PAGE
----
Rapini and parm bruschetta from Eataly’s vegetarian restaurant, Le Verdure
The numbers alone are staggering: $70 million invested in a 63,000 square foot space (13k larger than New York’s, by the way), and a labyrinth of 10 different eating opportunities/restaurants. Add to that a Lavazza coffee bar, a butcher, a fishmonger, a dry goods section, some fresh produce, a wine shop, a brewery, a gelato bar with two different styles of creamy sweetness and a dizzying array of imported jams, chocolates and cheeses, and the Chicago version of Eataly boggles the mind as much as it tempts your stomach. 70% of what they sell, they actually make here, including the bread, the pasta and the mozzarella; just the second American outpost of this sprawling international business, Team Batali-Bastianich also made sure this heartland version would have a few things its older sibling in New York City did not.
The Nutella Bar, with its made-to-order crepes, cookies and hazelnut-laced treats is sandwiched between the gelato section and the coffee bar on the first floor, which is going to make a great late-night stop for anyone in River North who doesn’t feel like getting that molten chocolate cake at Steakhouse X. Architects did a nice job of knocking dozens of windows into the former ESPN Zone space, flooding it with daylight, and allowing views of the nearby Masonic Temple, er, Bloomingdale’s Home Store; but the real action is upstairs, on the 2nd floor.
On Wednesday, I stopped in for lunch. Near the back of the 2nd floor, there is a Pizza Pasta restaurant, sandwiched between two enormous brick ovens and several rows of dried pasta. A few dozen chairs and tables are arranged out in the open, much like the New York version. I chose the Neapolitan upgrade, opting for bufala mozz instead of the fior di latte. The pizza was beautiful: a teensy bit wet in the middle, as is the norm, and a rim of nicely charred and blistered crust, with good salt and chew. At $19, it was a tad high, but certainly, this pizza is near my top 5 in the city already. Next time I’ll get the less expensive version with the fior di latte and be just as happy. I wasn’t nearly as happy with the agnolotti. Billed as being stuffed with meat and swimming in a butter sauce, it was simply bland; the ratio of pasta-to-filling so out of whack that all you tasted with the toothsome pasta; clearly not worth the price. But here’s where training comes in: as soon as we shared our displeasure, amends were made, the offer of a ravioli stuffed with butternut squash and crushed amaretti cookies was made, and out came the most beautiful, flower-shaped ravioli, stuffed with a gently sweet filling that we summarily devoured:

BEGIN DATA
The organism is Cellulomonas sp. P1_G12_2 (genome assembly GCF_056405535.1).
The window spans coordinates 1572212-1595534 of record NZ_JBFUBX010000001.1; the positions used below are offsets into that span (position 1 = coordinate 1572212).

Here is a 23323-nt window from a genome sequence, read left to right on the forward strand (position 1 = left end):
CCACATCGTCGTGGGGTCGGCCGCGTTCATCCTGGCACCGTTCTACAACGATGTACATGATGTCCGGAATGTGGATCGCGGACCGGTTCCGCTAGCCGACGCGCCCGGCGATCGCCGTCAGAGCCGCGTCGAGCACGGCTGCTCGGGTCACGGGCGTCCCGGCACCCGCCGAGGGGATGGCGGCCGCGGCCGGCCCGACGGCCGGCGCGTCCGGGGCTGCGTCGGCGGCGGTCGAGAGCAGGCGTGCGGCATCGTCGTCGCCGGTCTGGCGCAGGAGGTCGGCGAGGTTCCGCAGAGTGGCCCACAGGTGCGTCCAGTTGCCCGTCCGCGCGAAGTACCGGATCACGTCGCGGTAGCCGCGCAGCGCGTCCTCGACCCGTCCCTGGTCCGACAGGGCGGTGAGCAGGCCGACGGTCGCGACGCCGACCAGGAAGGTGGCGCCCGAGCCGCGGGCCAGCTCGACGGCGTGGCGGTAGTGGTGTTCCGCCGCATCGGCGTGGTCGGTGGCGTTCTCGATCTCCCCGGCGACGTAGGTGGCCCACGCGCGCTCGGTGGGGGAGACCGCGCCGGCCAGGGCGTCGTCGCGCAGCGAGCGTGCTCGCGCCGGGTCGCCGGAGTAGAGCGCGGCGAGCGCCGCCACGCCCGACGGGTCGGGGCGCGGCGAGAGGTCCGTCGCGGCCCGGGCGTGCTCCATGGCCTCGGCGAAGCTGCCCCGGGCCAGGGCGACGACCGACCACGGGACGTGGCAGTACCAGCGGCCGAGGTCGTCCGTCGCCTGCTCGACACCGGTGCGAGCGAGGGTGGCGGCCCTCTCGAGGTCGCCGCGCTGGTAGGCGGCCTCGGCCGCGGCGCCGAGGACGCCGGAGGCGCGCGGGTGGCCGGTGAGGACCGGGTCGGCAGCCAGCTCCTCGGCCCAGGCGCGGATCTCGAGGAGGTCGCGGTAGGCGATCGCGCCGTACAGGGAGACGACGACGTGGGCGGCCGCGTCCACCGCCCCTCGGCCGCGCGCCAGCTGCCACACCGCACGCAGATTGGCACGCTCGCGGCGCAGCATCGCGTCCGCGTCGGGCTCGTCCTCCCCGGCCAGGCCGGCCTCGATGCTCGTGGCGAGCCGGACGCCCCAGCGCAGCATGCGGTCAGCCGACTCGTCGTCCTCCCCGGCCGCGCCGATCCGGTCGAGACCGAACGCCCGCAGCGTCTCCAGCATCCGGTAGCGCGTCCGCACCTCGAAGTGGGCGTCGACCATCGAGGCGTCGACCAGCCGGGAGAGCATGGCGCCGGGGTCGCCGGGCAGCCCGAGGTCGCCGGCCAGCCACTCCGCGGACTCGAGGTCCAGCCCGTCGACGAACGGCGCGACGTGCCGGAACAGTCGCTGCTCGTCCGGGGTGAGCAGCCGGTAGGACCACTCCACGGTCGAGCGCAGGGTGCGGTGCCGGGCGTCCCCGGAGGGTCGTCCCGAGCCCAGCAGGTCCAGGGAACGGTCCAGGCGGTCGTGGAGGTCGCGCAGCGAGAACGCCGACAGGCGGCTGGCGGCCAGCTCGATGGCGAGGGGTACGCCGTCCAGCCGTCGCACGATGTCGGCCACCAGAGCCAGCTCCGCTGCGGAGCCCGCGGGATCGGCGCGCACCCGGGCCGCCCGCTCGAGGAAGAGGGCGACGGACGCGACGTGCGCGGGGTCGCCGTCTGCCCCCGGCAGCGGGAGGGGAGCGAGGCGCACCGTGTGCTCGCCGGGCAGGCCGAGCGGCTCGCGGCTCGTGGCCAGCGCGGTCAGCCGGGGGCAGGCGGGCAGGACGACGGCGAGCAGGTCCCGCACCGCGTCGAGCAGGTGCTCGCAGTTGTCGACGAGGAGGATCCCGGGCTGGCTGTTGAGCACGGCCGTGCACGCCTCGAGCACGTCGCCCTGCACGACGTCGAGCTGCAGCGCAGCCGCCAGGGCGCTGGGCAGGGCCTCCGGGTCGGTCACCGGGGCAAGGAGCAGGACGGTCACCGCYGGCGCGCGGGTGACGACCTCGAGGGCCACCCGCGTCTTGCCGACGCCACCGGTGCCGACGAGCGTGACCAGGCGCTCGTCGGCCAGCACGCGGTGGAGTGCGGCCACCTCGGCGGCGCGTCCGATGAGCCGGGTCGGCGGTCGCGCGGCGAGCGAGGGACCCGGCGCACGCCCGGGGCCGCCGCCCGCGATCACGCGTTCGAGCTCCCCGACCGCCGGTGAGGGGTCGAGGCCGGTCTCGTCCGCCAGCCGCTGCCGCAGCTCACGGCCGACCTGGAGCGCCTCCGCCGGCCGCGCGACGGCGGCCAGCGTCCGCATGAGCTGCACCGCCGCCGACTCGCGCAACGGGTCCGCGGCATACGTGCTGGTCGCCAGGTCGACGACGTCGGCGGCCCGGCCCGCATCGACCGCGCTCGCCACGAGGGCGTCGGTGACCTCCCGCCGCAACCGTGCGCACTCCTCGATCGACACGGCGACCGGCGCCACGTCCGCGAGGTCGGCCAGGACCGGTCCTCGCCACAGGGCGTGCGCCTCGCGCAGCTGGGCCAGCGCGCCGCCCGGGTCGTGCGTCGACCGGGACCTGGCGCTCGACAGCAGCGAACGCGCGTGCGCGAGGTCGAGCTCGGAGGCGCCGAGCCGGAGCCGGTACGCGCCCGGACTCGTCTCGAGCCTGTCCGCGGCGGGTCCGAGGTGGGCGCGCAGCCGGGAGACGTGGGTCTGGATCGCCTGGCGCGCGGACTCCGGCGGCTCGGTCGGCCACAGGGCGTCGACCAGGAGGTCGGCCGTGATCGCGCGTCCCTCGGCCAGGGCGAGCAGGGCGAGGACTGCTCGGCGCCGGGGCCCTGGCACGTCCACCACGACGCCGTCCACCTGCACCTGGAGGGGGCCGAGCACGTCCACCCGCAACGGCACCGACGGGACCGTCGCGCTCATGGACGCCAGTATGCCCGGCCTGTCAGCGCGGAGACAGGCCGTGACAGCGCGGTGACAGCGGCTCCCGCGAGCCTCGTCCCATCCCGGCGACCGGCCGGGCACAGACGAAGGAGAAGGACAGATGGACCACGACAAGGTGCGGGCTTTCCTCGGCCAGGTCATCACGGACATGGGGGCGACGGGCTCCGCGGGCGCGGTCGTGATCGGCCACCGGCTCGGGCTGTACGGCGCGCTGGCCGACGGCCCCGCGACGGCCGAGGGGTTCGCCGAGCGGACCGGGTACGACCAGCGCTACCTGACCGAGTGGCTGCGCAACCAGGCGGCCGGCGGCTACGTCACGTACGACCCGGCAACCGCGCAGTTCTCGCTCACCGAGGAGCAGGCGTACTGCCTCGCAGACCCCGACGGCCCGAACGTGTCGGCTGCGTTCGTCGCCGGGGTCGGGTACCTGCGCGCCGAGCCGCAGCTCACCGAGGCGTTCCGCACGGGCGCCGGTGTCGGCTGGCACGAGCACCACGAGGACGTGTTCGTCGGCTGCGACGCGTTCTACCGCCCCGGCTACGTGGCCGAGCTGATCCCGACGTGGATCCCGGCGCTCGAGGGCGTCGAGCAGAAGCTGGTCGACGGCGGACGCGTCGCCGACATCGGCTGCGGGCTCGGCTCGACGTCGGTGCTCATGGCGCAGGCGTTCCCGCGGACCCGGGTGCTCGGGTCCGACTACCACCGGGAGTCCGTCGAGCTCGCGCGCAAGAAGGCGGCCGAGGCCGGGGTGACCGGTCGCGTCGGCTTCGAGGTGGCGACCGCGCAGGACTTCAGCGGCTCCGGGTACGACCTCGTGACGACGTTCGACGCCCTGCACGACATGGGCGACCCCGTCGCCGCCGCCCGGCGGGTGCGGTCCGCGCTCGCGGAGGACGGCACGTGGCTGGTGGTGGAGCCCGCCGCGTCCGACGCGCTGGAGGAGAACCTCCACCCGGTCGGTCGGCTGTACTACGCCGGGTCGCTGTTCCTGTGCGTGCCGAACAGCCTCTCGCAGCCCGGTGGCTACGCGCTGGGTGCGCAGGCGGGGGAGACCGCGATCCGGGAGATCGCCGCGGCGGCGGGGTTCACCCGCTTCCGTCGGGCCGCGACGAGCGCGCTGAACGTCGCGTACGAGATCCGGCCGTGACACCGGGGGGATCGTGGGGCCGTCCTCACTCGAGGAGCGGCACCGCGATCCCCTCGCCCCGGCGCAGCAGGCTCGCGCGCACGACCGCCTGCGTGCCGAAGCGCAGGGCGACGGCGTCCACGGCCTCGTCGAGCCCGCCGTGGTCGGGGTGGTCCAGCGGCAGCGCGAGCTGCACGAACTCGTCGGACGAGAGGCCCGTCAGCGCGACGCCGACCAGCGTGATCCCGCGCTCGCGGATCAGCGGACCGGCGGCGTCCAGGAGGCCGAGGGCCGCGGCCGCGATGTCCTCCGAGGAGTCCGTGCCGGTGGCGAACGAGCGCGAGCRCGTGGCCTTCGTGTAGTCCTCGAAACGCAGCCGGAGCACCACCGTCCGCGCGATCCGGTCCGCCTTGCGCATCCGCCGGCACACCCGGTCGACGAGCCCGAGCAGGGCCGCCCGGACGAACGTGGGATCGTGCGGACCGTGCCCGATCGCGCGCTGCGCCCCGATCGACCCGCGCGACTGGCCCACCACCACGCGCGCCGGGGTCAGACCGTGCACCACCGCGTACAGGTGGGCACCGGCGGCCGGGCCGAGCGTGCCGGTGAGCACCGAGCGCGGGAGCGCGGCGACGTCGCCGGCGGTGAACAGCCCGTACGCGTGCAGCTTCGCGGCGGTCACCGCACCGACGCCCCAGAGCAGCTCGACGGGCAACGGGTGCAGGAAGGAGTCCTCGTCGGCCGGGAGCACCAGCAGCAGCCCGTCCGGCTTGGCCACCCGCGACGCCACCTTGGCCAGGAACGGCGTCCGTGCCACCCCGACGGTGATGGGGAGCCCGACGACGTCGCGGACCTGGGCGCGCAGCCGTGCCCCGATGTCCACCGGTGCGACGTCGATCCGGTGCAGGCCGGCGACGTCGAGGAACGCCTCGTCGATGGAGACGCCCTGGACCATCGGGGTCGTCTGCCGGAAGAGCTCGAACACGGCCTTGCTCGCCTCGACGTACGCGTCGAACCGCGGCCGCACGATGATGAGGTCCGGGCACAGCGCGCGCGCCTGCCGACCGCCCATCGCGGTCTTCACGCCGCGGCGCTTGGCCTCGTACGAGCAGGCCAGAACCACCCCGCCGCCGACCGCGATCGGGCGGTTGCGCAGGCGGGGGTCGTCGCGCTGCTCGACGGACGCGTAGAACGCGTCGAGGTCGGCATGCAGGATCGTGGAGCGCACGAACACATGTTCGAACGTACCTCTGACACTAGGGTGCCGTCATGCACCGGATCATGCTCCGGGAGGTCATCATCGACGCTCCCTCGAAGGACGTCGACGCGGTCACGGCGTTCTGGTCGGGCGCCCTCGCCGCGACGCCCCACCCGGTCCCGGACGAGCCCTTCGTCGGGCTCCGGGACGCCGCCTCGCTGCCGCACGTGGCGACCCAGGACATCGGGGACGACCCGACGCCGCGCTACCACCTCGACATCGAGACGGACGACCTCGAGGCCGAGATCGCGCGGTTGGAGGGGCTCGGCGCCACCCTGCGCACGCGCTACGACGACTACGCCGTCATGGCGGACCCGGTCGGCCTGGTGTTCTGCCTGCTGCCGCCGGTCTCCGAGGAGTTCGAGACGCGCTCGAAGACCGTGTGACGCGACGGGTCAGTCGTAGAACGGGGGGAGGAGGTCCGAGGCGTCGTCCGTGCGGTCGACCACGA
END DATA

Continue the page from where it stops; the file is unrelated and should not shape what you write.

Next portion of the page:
I loved seeing a mozzarella bar there, allowing you a chance to belly-up, grab one of the few stools and talk with the cheesemaker. Warning: I went for dinner last night, thinking I could get a seat at one of the dining areas, and nearly everything – from the standing-only hi-top counters to the sit-down restaurants – was booked solid.